The Biden administration temporarily has stopped a military aid package to Ukraine that would include lethal weapons after Russia announced it would reduce troops stationed near its neighbor and in the lead-up to President Joe Biden’s summit with Russian President Vladimir Putin, Politico reported Friday.
The Washington Post first reported Tuesday that the administration had tabled the aid.
Politico, which cited a source saying the arms package remained intact and could be sent to Ukraine quickly, reported that National Security Council officials stopped the aid package, which included lethal weapons and is worth up to $100 million, according to four people familiar with internal deliberations.
The NSC had directed officials to form the package after the administration became concerned over a massive Russian military buildup near the border with Ukraine and in the Crimean Peninsula, according to three Politico sources.
Politico reported State Department and Pentagon officials assembled the proposal.
Short-range air defense systems, small arms and more anti-tank weapons were included in the package, two people with knowledge of the discussions told Politico.
The U.S. has provided Ukraine with about $2.5 billion in military aid — including unarmed drones, radios, and Javelin anti-tank missiles — since Russia’s 2014 invasion of the country and annexation of Crimea, Politico said.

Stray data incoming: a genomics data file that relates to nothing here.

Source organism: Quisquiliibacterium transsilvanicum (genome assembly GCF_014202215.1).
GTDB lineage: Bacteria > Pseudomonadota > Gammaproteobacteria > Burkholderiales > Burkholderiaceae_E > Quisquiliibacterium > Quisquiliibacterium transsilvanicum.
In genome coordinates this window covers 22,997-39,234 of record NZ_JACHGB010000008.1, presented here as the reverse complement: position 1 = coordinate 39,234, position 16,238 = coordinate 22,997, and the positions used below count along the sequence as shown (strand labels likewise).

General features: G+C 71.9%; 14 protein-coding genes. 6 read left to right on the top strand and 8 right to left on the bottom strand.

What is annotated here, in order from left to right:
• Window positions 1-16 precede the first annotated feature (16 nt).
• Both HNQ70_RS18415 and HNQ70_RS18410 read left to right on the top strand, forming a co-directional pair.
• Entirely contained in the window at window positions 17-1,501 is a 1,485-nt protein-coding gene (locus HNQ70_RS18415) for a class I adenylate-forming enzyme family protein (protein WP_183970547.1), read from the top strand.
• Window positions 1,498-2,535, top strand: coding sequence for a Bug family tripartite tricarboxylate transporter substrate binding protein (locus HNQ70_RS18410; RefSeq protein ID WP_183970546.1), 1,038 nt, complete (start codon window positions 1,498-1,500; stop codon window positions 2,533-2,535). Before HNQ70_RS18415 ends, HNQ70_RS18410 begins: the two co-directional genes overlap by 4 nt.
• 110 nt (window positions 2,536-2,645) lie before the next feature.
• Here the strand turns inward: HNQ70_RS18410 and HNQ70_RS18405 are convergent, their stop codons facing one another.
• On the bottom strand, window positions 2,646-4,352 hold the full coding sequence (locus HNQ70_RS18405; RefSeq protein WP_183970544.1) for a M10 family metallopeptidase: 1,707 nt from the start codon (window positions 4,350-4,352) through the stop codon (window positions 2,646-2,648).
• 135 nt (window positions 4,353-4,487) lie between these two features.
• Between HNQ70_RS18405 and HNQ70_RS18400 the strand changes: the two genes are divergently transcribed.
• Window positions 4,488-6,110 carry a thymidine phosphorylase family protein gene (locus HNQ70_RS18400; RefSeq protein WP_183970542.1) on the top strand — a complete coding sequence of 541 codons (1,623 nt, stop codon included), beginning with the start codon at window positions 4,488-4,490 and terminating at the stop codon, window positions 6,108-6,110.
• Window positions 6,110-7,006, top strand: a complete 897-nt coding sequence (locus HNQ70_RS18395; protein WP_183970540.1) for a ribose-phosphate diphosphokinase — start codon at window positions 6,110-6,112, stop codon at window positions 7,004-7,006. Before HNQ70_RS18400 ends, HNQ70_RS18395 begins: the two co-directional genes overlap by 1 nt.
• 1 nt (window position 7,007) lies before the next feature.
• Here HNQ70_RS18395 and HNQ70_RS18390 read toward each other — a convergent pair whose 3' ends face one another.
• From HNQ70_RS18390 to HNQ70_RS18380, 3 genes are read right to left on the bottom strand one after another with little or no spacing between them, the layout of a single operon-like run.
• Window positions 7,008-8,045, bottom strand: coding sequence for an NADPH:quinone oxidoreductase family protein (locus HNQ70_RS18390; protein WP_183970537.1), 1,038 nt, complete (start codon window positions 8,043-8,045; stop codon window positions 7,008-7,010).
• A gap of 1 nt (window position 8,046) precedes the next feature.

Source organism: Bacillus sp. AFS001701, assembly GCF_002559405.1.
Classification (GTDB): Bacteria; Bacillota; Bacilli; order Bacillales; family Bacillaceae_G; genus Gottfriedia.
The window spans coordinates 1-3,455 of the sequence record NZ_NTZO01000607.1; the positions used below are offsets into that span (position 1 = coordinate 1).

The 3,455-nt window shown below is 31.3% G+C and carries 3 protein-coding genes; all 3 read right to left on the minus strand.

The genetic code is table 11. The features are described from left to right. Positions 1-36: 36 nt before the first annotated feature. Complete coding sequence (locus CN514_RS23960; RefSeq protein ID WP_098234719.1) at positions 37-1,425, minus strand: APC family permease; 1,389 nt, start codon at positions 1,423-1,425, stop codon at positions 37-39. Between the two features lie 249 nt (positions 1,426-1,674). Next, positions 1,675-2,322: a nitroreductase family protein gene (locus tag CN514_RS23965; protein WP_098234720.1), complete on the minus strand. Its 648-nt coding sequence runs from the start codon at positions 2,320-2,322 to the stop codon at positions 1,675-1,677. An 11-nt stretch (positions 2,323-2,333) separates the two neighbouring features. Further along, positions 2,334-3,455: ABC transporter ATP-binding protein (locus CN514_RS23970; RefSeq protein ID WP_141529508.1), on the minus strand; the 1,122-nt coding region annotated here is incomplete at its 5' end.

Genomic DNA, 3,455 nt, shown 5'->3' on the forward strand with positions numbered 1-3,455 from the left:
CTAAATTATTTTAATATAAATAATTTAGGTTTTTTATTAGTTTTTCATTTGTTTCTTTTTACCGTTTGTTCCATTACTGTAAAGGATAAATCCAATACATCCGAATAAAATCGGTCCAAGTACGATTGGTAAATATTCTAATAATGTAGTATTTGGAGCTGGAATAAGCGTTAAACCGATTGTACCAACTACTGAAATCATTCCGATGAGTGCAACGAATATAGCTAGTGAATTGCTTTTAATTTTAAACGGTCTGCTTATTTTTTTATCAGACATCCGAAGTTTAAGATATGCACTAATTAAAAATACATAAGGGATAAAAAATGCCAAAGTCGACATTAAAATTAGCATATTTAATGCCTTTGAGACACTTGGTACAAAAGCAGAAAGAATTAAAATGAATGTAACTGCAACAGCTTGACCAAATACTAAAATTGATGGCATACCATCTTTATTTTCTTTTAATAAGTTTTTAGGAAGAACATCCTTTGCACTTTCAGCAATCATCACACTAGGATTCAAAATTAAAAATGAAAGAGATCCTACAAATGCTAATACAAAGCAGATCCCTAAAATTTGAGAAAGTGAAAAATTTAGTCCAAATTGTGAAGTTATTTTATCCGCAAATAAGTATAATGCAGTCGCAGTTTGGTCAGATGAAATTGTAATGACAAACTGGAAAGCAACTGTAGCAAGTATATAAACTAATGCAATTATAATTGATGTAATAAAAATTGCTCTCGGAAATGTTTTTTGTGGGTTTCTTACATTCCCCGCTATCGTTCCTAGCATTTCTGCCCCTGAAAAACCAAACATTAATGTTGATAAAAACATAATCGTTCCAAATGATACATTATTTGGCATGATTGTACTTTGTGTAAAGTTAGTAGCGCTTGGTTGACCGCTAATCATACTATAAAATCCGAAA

The Post reported the administration considered the package in the spring as Russia sent more than 100,000 troops to near the Ukraine border.
Russia said it would begin reducing the number of troops at the border in late April, when the NSC then decided to table the aid package.
However, Politico said that despite Russia’s announcement, a top Ukrainian official said in May that about 100,000 Russian troops remained near its border and in Crimea, Al Jazeera reported. Biden officials that month told The New York Times that the number was closer to 80,000.
May was also when Russian Defense Minister Sergei Shoigu said his country was building 20 new military units to base in Western Russia, close to the Ukraine border.
Politico reported satellite images captured in May and June showed hundreds of trucks and other heavy equipment in newly constructed makeshift bases in Western Russia and at a major training range in Crimea.
"The reason they left those units is because they said that they intend to use them in Zapad 2021," a large military exercise Russia holds every several years with Belarus, Michael Kofman, a senior research scientist in the Russia Studies at the Center for Naval Analyses, told Politico.
The Biden administration was concerned about the Russian buildup, which was larger than what was seen during the 2014 invasion of Ukraine.
Lethal military aid to Ukraine has concerned U.S. officials over the years because they worried about provoking Russia.
The Pentagon has approved two aid packages to Ukraine this year alone, totaling $275 million, Politico reported.
The Politico report came two days after Biden and Putin held a summit in Geneva. They agreed to hold arms control and cyber-security talks, and described meeting as pragmatic rather than friendly.
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